His attention turned to the North. Peter still lacked a secure northern seaport, except at Archangel on the White Sea, where the harbor was frozen for nine months a year. Access to the Baltic was blocked by Sweden. Peter's ambitions for a "window to the sea" led him to make a secret alliance in 1699 with Saxony, the Polish–Lithuanian Commonwealth and Denmark against Sweden, resulting in the Great Northern War; the war ended in 1721. Peter acquired four provinces situated east of the Gulf of Finland; the coveted access to the sea was now secured. There he built Russia's new capital, Saint Petersburg, to replace Moscow, which had long been Russia's cultural center. In 1722, he tur
Eastern Slavic naming customs
Eastern Slavic naming customs are the traditional way of identifying a person's given name and patronymic name in countries influenced by rule of the Russian Empire and more the Soviet Union which enacted widespread Russification in culture, lingua franca and customs. They are used in Russia, Ukraine, Uzbekistan, Tajikistan, to an extent in Kyrgyzstan and Georgia, it is named after the East Slavic language group. They are found in the Balkans among older generations. Eastern Slavic parents select a given name for a newborn child. Most first names in East Slavic languages originate from two sources: Eastern Orthodox Church tradition native pre-Christian Slavic lexiconsAlmost all first names are single. Doubled first names are rare and from foreign influence. Most doubled. Being synthetic languages, Eastern Slavic treats personal names as grammatical nouns and apply the same rules of inflection and derivation to them as for other nouns. So one can create many forms with different degrees of affection and familiarity by adding the corresponding suffixes to the auxiliary stem derived from the original name.
The auxiliary stem may be identical to the word stem of the full name, most names have the auxiliary stem derived unproductively. Unlike English, in which the use of diminutive forms is optional between close friends, in East Slavonic languages such forms are obligatory in certain contexts because of the strong T–V distinction: the T-form of address requires the short form of the counterpart's name. Unlike other languages with prominent use of name suffixes, such as Japanese, the use of derived name forms is limited to the T-addressing: there is no way to make the name more formal than the plain unsuffixed full form, no suffixes can be added to the family name. Most Russian philologists distinguish the following forms of given names: The "short name" also "half-name", is the simplest and most common name derivative. Bearing no suffix, it is produced suppletively and always has the declension noun ending for both males and females, thus making short forms of certain unisex names indistinguishable: for example, Sasha is the short name for both the masculine name Aleksandr and the feminine form Aleksandra.
Some names, such as Zhanna and Mark have no short forms, others may have two different forms. In the latter case, one form is more informal than the other. Diminutive forms are produced from the "short name" by means of various suffixes. Unlike the full name, a diminutive name carries a particular emotional attitude and may be unacceptable in certain contexts. Depending on the nature of the attitude, nameforms can be subdivided in three broad groups: affectionate and slang. Formed by suffixes -еньк-, -оньк-, -ечк-, -ушк, as illustrated by the examples below, it emphasises a tender, affectionate attitude and is analogous to German suffixes -chen, -lein, Japanese -chan and -tan and affectionate name-derived nicknames in other languages. It is used to address children or intimate friends. Within a more official context, this form may be combined with the honorific plural to address a younger female colleague. Colloquial diminutives are derived from short names by the -к- suffix. Expressing a familiar attitude, the use may be considered rude or pejorative outside a friendly context.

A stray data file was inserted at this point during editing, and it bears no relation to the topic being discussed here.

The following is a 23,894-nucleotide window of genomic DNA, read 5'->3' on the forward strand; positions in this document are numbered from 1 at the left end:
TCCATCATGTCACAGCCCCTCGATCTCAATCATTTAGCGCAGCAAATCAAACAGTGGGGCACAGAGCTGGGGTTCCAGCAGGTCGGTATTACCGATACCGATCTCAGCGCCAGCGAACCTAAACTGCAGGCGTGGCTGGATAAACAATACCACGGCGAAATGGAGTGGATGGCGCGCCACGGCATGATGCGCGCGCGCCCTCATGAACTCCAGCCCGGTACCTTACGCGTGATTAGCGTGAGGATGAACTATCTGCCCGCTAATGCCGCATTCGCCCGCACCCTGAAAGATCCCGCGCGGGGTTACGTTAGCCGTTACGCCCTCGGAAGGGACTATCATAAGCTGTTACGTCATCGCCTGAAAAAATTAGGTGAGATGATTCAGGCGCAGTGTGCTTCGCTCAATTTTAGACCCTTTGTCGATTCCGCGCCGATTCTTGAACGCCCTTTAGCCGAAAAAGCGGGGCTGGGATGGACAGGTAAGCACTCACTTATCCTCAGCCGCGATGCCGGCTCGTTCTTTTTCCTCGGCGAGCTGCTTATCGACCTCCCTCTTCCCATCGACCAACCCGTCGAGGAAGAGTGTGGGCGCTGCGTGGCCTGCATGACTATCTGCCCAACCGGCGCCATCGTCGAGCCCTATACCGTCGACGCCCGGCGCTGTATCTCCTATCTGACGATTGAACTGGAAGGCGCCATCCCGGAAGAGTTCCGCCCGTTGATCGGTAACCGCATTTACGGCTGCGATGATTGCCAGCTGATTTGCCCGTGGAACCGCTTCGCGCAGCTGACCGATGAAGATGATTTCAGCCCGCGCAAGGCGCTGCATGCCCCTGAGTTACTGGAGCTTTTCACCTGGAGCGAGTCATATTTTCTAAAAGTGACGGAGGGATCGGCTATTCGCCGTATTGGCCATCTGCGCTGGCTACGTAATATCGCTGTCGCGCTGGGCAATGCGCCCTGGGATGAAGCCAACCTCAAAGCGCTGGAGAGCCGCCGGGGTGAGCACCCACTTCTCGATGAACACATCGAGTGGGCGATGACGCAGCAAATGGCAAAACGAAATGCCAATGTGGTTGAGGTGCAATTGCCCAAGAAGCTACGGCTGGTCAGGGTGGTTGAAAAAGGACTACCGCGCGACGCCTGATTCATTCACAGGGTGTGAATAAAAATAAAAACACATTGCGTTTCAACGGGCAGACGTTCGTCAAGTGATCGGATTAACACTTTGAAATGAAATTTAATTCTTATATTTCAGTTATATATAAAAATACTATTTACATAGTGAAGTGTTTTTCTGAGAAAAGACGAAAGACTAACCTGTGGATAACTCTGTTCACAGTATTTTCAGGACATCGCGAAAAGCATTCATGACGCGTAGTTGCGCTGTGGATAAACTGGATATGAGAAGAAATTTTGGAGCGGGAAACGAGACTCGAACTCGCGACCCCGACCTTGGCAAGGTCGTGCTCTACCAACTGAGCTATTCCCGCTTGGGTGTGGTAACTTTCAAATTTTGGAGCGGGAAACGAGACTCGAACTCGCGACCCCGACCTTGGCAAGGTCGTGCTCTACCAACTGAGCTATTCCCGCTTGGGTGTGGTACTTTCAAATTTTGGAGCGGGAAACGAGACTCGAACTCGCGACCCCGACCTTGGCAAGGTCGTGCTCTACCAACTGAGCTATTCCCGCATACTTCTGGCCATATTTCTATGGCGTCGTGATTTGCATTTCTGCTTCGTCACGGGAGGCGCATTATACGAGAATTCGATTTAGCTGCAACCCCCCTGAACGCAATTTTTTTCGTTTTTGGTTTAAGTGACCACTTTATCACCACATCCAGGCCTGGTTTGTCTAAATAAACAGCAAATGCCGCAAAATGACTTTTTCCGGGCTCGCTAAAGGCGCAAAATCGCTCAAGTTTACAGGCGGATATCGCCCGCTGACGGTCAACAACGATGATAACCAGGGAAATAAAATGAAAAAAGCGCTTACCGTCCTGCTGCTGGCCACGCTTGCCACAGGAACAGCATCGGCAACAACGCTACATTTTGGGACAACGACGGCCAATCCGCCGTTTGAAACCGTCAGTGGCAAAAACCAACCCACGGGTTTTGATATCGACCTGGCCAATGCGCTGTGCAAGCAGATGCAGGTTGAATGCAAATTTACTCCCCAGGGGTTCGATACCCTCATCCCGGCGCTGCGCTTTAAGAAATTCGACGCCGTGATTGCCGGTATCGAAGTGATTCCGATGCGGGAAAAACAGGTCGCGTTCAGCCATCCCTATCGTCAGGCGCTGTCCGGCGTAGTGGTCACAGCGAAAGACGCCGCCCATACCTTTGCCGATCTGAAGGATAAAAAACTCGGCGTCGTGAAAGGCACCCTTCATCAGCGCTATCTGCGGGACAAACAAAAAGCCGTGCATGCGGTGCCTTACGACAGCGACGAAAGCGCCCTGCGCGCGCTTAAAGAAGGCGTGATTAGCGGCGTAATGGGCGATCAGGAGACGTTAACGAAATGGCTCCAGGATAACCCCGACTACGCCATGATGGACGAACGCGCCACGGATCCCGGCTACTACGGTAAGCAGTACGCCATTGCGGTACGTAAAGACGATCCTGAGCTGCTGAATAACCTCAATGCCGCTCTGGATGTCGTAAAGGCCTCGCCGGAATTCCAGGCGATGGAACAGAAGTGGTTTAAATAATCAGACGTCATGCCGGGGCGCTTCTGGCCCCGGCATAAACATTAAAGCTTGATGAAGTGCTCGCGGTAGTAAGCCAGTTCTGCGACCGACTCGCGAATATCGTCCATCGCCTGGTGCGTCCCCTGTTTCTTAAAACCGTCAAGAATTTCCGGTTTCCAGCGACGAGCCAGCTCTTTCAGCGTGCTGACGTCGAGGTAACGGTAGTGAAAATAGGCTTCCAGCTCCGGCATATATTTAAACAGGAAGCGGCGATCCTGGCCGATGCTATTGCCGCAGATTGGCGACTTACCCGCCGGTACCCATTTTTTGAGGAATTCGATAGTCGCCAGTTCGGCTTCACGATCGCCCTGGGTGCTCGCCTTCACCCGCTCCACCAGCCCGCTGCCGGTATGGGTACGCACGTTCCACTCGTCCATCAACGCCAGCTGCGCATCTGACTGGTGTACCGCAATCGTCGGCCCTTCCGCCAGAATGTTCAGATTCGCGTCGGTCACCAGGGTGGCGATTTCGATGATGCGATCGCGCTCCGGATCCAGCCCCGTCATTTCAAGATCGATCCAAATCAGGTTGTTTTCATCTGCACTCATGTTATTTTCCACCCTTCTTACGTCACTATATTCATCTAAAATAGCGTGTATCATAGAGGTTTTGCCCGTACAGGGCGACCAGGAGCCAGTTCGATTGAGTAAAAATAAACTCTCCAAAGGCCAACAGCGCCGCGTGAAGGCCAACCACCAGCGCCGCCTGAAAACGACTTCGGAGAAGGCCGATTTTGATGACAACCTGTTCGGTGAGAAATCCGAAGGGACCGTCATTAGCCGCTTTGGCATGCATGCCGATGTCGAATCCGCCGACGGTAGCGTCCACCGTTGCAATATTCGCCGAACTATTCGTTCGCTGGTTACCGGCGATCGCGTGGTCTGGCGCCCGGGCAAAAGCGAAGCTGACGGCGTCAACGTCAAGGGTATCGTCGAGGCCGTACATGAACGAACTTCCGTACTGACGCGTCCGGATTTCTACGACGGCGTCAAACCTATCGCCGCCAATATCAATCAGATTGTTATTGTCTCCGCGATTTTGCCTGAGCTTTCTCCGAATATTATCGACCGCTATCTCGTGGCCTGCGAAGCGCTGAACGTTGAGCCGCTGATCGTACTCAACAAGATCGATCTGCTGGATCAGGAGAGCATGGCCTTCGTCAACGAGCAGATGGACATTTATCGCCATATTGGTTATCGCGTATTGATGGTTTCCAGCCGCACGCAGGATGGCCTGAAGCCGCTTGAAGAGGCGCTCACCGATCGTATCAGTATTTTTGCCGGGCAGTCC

Slang forms exist for male names and, female names. They are formed with the suffixes -ян, -он, -ок/ёк; the suffixes give the sense of "male brotherhood", once expressed by the patronymic-only form of address in the Soviet Union. Originating in criminal communities, such forms came into wide usage in Russia in the 1990s. During the days of the October Revolution, as part of the campaign to rid Russia of bourgeois culture, there was a drive to invent new, revolutionary names; as a result, many Soviet children were given unusual or atypical names being acronyms/initialisms besides many other names above. The patronymic name is based on the first name of the father and is written in all legal and identity documents. If used with the first name, the patronymic always follows it; the patronymic is formed by a combination of the father's name and suffixes. The suffix is -ович for a son, -овна - for a daughter. For example, if the father's name was Иван, the patronymic will be Иванович for a son and Ивановна for a daughter.
The standard rules for the suffix have some exceptions like the following: If the suffix is being appended to a name ending in a й or a soft consonant, the initial o in the suffixes -ович and -овна becomes a е and the suffixes change to -евич and -евна. For example, if the father is Дмитрий, the patronymic is Дмитриевич for a son and Дмитриевна for a daughter, it is not Дмитрович or Дмитровна because the name Дмитрий ends on "й".